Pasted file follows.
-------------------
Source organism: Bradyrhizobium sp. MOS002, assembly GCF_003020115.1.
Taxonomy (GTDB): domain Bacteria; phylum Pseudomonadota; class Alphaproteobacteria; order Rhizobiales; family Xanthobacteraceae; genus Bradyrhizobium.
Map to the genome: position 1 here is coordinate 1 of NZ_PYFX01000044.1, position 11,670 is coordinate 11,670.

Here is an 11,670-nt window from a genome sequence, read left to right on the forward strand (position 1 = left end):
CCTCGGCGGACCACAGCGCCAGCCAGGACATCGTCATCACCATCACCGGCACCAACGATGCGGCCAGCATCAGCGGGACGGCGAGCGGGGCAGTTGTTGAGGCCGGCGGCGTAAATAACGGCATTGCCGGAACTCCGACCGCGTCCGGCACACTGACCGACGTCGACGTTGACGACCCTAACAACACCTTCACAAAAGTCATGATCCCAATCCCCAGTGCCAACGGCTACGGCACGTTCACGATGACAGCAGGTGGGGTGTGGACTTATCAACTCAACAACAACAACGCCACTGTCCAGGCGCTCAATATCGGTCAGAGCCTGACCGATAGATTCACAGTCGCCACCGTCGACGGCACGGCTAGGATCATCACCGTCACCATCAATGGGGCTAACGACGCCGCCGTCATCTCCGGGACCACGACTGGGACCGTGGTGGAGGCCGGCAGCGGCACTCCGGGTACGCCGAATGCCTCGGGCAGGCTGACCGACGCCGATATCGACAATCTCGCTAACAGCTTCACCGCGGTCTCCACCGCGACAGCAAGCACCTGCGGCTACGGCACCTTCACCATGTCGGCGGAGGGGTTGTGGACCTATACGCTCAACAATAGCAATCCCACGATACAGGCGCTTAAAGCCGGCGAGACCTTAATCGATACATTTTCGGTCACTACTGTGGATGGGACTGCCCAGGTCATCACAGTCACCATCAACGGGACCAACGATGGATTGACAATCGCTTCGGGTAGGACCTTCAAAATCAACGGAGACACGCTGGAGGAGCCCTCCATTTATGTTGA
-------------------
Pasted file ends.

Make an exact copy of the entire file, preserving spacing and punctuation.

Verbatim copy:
Source organism: Bradyrhizobium sp. MOS002, assembly GCF_003020115.1.
Taxonomy (GTDB): domain Bacteria; phylum Pseudomonadota; class Alphaproteobacteria; order Rhizobiales; family Xanthobacteraceae; genus Bradyrhizobium.
Map to the genome: position 1 here is coordinate 1 of NZ_PYFX01000044.1, position 11,670 is coordinate 11,670.

Here is an 11,670-nt window from a genome sequence, read left to right on the forward strand (position 1 = left end):
CCTCGGCGGACCACAGCGCCAGCCAGGACATCGTCATCACCATCACCGGCACCAACGATGCGGCCAGCATCAGCGGGACGGCGAGCGGGGCAGTTGTTGAGGCCGGCGGCGTAAATAACGGCATTGCCGGAACTCCGACCGCGTCCGGCACACTGACCGACGTCGACGTTGACGACCCTAACAACACCTTCACAAAAGTCATGATCCCAATCCCCAGTGCCAACGGCTACGGCACGTTCACGATGACAGCAGGTGGGGTGTGGACTTATCAACTCAACAACAACAACGCCACTGTCCAGGCGCTCAATATCGGTCAGAGCCTGACCGATAGATTCACAGTCGCCACCGTCGACGGCACGGCTAGGATCATCACCGTCACCATCAATGGGGCTAACGACGCCGCCGTCATCTCCGGGACCACGACTGGGACCGTGGTGGAGGCCGGCAGCGGCACTCCGGGTACGCCGAATGCCTCGGGCAGGCTGACCGACGCCGATATCGACAATCTCGCTAACAGCTTCACCGCGGTCTCCACCGCGACAGCAAGCACCTGCGGCTACGGCACCTTCACCATGTCGGCGGAGGGGTTGTGGACCTATACGCTCAACAATAGCAATCCCACGATACAGGCGCTTAAAGCCGGCGAGACCTTAATCGATACATTTTCGGTCACTACTGTGGATGGGACTGCCCAGGTCATCACAGTCACCATCAACGGGACCAACGATGGATTGACAATCGCTTCGGGTAGGACCTTCAAAATCAACGGAGACACGCTGGAGGAGCCCTCCATTTATGTTGA